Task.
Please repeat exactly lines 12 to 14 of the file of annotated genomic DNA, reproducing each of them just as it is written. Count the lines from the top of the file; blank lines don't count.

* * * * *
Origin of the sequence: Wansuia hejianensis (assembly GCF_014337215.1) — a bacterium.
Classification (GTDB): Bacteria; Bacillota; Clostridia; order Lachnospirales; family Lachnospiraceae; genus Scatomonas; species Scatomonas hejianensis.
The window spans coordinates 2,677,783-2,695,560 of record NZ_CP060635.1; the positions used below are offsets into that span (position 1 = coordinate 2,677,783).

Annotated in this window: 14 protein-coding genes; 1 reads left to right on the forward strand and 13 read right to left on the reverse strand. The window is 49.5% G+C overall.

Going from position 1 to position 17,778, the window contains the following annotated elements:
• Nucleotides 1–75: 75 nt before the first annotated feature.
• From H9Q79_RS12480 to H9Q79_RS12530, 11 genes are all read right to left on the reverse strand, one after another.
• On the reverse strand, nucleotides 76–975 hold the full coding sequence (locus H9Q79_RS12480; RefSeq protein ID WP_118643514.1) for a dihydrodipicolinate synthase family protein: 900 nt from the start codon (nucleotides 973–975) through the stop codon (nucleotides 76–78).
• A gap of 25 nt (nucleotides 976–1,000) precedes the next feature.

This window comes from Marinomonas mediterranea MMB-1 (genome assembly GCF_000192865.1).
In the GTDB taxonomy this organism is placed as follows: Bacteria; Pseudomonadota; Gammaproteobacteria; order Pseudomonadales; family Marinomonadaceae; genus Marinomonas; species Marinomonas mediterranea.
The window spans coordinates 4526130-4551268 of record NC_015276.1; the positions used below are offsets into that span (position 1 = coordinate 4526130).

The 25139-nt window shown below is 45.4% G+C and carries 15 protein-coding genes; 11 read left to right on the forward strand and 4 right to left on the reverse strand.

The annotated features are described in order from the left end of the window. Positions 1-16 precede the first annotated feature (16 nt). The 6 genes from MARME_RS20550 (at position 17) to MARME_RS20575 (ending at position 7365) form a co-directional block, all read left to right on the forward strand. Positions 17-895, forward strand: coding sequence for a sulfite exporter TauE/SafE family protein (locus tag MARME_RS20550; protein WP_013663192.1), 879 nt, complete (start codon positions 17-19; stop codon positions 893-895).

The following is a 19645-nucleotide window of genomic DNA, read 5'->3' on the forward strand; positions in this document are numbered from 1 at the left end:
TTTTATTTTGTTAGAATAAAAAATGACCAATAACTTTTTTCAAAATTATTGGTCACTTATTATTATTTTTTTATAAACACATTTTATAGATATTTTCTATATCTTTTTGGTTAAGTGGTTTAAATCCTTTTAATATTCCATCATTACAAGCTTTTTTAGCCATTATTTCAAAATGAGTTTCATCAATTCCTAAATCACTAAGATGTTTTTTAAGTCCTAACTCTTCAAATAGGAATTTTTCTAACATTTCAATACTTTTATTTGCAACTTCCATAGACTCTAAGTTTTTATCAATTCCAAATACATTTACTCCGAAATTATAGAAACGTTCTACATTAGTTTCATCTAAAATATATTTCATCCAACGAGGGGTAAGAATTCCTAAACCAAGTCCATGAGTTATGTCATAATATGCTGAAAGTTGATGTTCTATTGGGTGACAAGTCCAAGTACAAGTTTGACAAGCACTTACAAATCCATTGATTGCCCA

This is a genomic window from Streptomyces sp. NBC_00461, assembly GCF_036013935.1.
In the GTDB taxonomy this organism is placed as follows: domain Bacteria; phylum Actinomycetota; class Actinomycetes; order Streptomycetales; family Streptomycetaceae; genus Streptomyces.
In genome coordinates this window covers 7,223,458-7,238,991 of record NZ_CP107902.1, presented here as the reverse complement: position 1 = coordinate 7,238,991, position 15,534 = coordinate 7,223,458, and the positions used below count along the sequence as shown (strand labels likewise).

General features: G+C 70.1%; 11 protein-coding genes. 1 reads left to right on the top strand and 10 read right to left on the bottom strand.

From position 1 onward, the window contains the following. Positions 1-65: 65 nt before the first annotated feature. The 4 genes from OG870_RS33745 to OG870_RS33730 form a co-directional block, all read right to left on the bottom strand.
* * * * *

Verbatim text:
The window spans coordinates 4526130-4551268 of record NC_015276.1; the positions used below are offsets into that span (position 1 = coordinate 4526130).

The 25139-nt window shown below is 45.4% G+C and carries 15 protein-coding genes; 11 read left to right on the forward strand and 4 right to left on the reverse strand.

The annotated features are described in order from the left end of the window. Positions 1-16 precede the first annotated feature (16 nt). The 6 genes from MARME_RS20550 (at position 17) to MARME_RS20575 (ending at position 7365) form a co-directional block, all read left to right on the forward strand. Positions 17-895, forward strand: coding sequence for a sulfite exporter TauE/SafE family protein (locus tag MARME_RS20550; protein WP_013663192.1), 879 nt, complete (start codon positions 17-19; stop codon positions 893-895).